An Irish mother believed to have killed her child before taking her own life had been struggling to cope with severe depression, it has emerged.
The bodies of Sinéad Higgins, 37, and her son, Oisín O’Driscoll, were found when police broke down the door of their London home.
An autopsy took place at Fulham Mortuary yesterday afternoon and a result is expected shortly.
A week ago, Ms Higgins, who was a registered nurse and medico-legal advisor from Aughagower, Co Mayo, tweeted “the future looks very” followed by a tornado emoji.
Many people have since responded to Ms Higgins’s poignant tweet posted on Friday, December 9, and most were sympathetic. However, others focused on the fact that a child had been killed.
At the time of her death, Ms Higgins, a single mother, owed thousands of pounds in county court judgements and was struggling to make ends met.
Public records showed Ms Higgins had a county court judgement for almost £3,000 (€3,590) over an unpaid debt.
It is believed Ms Higgins and her son may have been lying dead since the weekend,when they were last seen in public. The tragedy was discovered by police who forced their way into their home in The Fairway, Ruislip, on Wednesday morning.
Police said it was likely that the tragic events that led to the deaths did not involve a third party.
A neighbour believed Ms Higgins became depressed after breaking up with her boyfriend and father of her child, barrister Shane O’Driscoll.
Mr O’Driscoll had raised the alarm after getting no answer when he called to the house on Monday to take his son to school.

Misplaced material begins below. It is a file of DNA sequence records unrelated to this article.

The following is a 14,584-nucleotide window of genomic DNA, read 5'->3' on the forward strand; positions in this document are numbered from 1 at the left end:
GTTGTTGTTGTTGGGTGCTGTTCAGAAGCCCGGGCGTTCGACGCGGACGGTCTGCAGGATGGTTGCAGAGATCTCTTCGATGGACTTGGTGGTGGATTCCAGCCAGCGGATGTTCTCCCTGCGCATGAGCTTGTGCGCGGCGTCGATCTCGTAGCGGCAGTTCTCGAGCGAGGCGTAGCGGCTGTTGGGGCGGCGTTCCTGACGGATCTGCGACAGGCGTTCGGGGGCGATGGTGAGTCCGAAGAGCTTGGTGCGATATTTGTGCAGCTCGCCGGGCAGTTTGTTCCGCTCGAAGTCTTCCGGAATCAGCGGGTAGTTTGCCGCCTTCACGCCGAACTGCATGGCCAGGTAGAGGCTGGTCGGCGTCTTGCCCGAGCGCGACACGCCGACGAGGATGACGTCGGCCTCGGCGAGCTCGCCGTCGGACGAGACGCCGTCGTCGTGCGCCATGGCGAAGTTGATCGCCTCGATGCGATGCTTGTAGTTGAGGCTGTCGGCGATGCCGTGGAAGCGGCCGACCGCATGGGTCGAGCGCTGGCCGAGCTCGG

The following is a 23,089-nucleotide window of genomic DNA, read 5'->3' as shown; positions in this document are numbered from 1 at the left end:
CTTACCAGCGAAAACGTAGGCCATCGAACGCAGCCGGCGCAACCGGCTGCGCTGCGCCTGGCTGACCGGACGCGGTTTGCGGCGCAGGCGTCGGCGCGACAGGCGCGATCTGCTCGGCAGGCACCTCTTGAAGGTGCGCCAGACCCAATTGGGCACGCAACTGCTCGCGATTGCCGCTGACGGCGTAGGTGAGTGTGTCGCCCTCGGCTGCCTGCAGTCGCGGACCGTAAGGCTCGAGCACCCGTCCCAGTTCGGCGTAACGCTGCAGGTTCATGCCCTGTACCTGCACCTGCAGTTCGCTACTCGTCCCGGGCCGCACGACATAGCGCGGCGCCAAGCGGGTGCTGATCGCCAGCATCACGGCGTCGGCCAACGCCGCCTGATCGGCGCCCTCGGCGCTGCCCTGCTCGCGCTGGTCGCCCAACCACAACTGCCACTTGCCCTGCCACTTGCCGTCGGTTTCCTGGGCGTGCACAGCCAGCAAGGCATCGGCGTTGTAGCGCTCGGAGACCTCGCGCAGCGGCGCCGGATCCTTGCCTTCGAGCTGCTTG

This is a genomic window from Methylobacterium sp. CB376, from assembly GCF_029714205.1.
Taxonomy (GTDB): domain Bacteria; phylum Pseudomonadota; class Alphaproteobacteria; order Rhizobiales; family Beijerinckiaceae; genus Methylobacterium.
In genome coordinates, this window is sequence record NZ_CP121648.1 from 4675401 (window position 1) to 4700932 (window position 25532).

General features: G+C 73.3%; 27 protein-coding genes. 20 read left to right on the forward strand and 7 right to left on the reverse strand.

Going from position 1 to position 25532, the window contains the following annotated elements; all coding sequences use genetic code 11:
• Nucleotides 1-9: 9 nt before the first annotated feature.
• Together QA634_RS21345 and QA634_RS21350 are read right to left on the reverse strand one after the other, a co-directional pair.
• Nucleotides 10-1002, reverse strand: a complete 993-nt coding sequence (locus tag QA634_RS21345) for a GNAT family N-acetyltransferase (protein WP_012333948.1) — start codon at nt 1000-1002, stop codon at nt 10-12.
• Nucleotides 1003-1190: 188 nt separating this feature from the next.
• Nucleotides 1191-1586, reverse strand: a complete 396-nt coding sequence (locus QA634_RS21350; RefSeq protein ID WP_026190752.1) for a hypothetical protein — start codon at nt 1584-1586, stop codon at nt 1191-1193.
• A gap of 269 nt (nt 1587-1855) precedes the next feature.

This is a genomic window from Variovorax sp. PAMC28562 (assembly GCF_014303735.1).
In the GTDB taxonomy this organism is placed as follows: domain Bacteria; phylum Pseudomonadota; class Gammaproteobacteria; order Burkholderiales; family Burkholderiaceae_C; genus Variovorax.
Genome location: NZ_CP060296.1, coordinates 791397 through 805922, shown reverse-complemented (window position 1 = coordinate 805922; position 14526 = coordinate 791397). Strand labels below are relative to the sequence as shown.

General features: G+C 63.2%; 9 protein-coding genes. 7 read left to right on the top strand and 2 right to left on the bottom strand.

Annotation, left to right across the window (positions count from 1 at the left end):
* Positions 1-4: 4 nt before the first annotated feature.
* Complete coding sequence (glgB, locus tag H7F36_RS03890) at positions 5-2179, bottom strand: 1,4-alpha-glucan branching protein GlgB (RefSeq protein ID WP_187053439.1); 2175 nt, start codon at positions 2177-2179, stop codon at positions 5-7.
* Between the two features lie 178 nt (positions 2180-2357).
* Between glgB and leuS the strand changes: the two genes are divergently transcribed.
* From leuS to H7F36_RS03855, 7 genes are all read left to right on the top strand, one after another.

Originally from Bray, Co Wicklow, he worked for a software company and lived a short distance away from Ms Higgins and their son in London.
Mr O’Driscoll had posted numerous photographs of his son on his Facebook page. Ms Higgins’s father Thomas was a farmer and fencing contractor who died two years ago. The family is well known to Taoiseach Enda Kenny.
Ms Higgins is survived by five brothers and three sisters. Another brother, Cathal, died in a motorcycle crash involving a tractor in 2004.
Those who knew Ms Higgins said that she had recently gone through a painful break-up and was facing a possible legal dispute.
A friend said she was unhappy and worried about her future with her son.
Barbara Lonnan, a friend and neighbour, said Ms Higgins had become depressed and was worried about being able to pay the rent.
Ms Lonnan advised her to seek psychiatric help, but Ms Higgins said she had the situation “in hand”.
Ms Higgins worked as a medical legal adviser and at the Chelsea and Westminster Hospital. She had been employed as a clinical negligence litigation executive at a large firm and had a legal qualification.
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